Bacterium Breaks Down Ammonium in Sewage and Runoff Without Oxygen

By on June 19, 2018
Bacterium Breaks Down Ammonium

Researchers collect a sample of the bacterium in a New Jersey wetland. (Credit: Frank Wojciechowski,for Princeton University,

Wetlands are one of nature’s plans for treating water. Home to a host of different microbes, riparian wetland soils play matchmaker to nutrient-rich runoff and bacteria that feast on nutrients and other environmental toxins.

Princeton University researchers have discovered one such bacterium—Acidimicrobiaceae bacterium A6—that can break down ammonium, part of both fertilizer and sewage runoff, without oxygen. This ability could mean wastewater treatment without expensive aeration machinery. Peter Jaffé, Princeton’s William L. Knapp ’47 Professor of Civil Engineering and a professor at Princeton’s Andlinger Center for Energy and the Environment, corresponded with EM about the latest research.

Dr. Jaffé and his team first published on A6 in 2015.

We first reported of the existence of this bacterium at the same location, Assumpink Wildlife Management Area, NJ,” explains Dr. Jaffé, recalling the research steps that led to the current discovery. “We proposed then that it plays a role in the oxidation of ammonium under iron-reducing conditions (Feammox). We then showed that this Feammox process occurs at many locations where soils have high iron content and are acidic and that this bacterium is present in these soils, providing further evidence that it is linked to the Feammox process. Having now isolated this bacterium, we could show that it can oxidize ammonium and reduce iron when it exists in a pure culture.”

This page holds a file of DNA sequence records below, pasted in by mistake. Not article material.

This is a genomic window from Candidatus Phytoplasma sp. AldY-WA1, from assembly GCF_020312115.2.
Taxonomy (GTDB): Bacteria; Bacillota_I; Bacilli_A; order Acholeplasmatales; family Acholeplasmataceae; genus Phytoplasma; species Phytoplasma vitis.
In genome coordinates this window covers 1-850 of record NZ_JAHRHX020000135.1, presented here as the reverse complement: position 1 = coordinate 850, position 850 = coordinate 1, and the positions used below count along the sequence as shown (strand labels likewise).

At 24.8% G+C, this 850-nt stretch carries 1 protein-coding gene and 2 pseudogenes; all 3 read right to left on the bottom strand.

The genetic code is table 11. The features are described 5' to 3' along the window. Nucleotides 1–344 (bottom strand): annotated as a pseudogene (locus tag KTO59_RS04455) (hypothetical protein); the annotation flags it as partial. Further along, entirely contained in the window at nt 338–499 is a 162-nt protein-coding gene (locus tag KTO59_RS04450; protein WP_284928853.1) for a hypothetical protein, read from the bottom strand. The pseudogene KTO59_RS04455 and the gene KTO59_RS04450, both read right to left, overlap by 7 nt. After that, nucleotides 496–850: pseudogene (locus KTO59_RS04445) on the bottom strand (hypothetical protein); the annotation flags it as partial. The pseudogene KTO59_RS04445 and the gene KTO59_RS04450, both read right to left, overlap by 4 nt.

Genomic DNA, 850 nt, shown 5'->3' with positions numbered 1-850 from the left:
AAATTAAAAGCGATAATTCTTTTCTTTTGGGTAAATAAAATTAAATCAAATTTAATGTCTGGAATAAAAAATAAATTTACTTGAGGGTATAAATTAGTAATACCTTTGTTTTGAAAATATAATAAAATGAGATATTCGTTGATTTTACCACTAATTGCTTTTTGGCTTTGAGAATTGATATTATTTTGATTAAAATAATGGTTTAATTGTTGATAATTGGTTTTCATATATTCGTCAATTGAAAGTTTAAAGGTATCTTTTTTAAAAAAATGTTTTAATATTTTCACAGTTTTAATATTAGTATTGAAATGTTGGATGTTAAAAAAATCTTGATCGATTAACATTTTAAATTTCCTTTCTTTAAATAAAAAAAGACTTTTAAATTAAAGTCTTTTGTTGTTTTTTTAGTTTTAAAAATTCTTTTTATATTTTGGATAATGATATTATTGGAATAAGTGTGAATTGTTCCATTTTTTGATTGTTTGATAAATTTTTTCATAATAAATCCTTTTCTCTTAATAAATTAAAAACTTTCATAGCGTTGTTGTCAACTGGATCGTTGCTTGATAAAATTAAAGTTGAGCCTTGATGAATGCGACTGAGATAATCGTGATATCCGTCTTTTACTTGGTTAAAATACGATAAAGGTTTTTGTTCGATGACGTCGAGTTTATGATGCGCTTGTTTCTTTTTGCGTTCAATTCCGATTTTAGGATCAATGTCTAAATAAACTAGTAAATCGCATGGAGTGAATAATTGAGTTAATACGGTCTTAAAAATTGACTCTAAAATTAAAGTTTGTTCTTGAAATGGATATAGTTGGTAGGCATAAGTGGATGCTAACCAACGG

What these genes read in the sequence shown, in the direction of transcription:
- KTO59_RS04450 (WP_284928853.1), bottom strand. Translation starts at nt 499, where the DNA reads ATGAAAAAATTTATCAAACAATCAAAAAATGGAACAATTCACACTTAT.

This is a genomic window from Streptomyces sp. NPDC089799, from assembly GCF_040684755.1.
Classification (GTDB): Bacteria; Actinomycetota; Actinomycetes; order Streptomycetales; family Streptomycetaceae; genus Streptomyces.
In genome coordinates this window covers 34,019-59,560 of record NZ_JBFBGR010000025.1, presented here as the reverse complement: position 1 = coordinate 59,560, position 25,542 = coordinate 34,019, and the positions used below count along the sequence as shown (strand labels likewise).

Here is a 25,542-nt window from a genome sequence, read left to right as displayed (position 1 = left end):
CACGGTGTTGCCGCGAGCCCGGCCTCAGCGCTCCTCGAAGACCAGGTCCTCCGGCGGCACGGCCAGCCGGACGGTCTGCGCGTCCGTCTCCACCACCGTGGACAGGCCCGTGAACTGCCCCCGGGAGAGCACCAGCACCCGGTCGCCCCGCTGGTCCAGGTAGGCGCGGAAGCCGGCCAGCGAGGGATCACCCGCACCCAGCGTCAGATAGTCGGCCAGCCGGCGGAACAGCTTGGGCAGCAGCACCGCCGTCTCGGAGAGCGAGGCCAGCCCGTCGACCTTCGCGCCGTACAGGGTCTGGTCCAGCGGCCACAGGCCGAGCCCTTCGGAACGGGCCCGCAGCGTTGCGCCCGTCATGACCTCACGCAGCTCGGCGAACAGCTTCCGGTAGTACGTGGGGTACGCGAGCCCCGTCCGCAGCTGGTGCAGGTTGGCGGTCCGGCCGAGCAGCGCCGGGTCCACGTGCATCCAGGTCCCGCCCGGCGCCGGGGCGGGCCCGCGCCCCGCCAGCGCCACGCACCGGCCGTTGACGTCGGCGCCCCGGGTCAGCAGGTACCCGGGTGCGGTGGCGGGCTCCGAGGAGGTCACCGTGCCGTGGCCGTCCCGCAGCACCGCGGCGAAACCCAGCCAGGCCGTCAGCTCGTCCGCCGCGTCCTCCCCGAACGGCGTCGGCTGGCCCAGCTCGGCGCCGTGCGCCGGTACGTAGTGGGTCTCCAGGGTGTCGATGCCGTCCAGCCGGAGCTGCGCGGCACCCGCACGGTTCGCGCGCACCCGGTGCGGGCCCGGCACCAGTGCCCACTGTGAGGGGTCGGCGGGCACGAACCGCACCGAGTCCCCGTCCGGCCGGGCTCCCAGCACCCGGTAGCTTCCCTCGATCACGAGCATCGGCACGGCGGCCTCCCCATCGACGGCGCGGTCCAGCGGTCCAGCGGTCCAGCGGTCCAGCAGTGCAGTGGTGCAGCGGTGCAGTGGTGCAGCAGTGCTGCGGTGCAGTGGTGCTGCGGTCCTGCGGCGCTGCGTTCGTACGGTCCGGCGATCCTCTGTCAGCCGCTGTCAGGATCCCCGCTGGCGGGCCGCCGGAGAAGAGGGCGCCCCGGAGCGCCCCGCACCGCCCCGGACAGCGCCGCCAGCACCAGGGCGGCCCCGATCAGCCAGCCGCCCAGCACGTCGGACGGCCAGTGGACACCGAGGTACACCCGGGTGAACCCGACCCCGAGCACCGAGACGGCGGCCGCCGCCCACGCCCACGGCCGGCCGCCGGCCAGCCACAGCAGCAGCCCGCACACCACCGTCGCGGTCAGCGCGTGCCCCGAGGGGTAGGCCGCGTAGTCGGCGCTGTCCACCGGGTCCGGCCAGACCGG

The bacterium is called Acidimicrobiaceae bacterium A6, in part because of its function, and part due to observations during the characterization process.

“It is an Actinobacteria,” details Dr. Jaffé. “When we initially did denaturing gradient gel electrophoresis (DGGE) to separate DNA fragments from incubations of sediments at the Assumpink site, we noted that band A6 (our labeling) became stronger with time after adding ferrihydrite and ammonium. Hence the name A6.”

Anaerobic treatment technology

Oxygen-dependent wastewater treatment methods are more costly than those that can function without oxygen. Providing oxygen to a waste treatment plant requires aeration, which is energy intensive.